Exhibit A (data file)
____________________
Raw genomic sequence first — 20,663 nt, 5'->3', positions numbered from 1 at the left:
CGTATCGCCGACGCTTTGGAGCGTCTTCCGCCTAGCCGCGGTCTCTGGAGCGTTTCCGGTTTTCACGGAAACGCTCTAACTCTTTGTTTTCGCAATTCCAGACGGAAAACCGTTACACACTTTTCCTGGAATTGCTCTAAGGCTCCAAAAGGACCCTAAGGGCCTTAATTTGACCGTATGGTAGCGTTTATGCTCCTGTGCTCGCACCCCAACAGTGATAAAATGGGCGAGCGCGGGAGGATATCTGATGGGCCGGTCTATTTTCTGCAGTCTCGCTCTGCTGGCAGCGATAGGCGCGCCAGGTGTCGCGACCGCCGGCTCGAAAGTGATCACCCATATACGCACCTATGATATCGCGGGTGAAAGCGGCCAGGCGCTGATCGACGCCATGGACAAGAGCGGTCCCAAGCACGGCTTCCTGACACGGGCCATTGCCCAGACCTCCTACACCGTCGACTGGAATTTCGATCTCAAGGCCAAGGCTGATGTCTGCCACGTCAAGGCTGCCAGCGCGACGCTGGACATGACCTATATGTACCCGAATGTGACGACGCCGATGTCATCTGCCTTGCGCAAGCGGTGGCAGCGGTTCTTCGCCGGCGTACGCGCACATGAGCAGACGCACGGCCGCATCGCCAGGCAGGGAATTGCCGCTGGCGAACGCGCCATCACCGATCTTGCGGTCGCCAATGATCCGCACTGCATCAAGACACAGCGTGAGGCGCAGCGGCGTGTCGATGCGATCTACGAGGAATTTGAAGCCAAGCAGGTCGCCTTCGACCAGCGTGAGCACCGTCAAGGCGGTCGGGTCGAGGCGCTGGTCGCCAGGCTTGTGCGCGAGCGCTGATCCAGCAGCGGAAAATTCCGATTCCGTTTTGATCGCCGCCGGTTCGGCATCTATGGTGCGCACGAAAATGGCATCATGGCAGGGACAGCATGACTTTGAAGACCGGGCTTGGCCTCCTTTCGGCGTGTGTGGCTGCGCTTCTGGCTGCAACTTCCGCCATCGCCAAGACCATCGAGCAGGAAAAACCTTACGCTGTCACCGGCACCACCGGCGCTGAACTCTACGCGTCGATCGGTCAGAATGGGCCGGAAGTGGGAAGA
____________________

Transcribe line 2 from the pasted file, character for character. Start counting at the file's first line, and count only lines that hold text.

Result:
CGTATCGCCGACGCTTTGGAGCGTCTTCCGCCTAGCCGCGGTCTCTGGAGCGTTTCCGGTTTTCACGGAAACGCTCTAACTCTTTGTTTTCGCAATTCCAGACGGAAAACCGTTACACACTTTTCCTGGAATTGCTCTAAGGCTCCAAAAGGACCCTAAGGGCCTTAATTTGACCGTATGGTAGCGTTTATGCTCCTGTGCTCGCACCCCAACAGTGATAAAATGGGCGAGCGCGGGAGGATATCTGATGGGCCGGTCTATTTTCTGCAGTCTCGCTCTGCTGGCAGCGATAGGCGCGCCAGGTGTCGCGACCGCCGGCTCGAAAGTGATCACCCATATACGCACCTATGATATCGCGGGTGAAAGCGGCCAGGCGCTGATCGACGCCATGGACAAGAGCGGTCCCAAGCACGGCTTCCTGACACGGGCCATTGCCCAGACCTCCTACACCGTCGACTGGAATTTCGATCTCAAGGCCAAGGCTGATGTCTGCCACGTCAAGGCTGCCAGCGCGACGCTGGACATGACCTATATGTACCCGAATGTGACGACGCCGATGTCATCTGCCTTGCGCAAGCGGTGGCAGCGGTTCTTCGCCGGCGTACGCGCACATGAGCAGACGCACGGCCGCATCGCCAGGCAGGGAATTGCCGCTGGCGAACGCGCCATCACCGATCTTGCGGTCGCCAATGATCCGCACTGCATCAAGACACAGCGTGAGGCGCAGCGGCGTGTCGATGCGATCTACGAGGAATTTGAAGCCAAGCAGGTCGCCTTCGACCAGCGTGAGCACCGTCAAGGCGGTCGGGTCGAGGCGCTGGTCGCCAGGCTTGTGCGCGAGCGCTGATCCAGCAGCGGAAAATTCCGATTCCGTTTTGATCGCCGCCGGTTCGGCATCTATGGTGCGCACGAAAATGGCATCATGGCAGGGACAGCATGACTTTGAAGACCGGGCTTGGCCTCCTTTCGGCGTGTGTGGCTGCGCTTCTGGCTGCAACTTCCGCCATCGCCAAGACCATCGAGCAGGAAAAACCTTACGCTGTCACCGGCACCACCGGCGCTGAACTCTACGCGTCGATCGGTCAGAATGGGCCGGAAGTGGGAAGA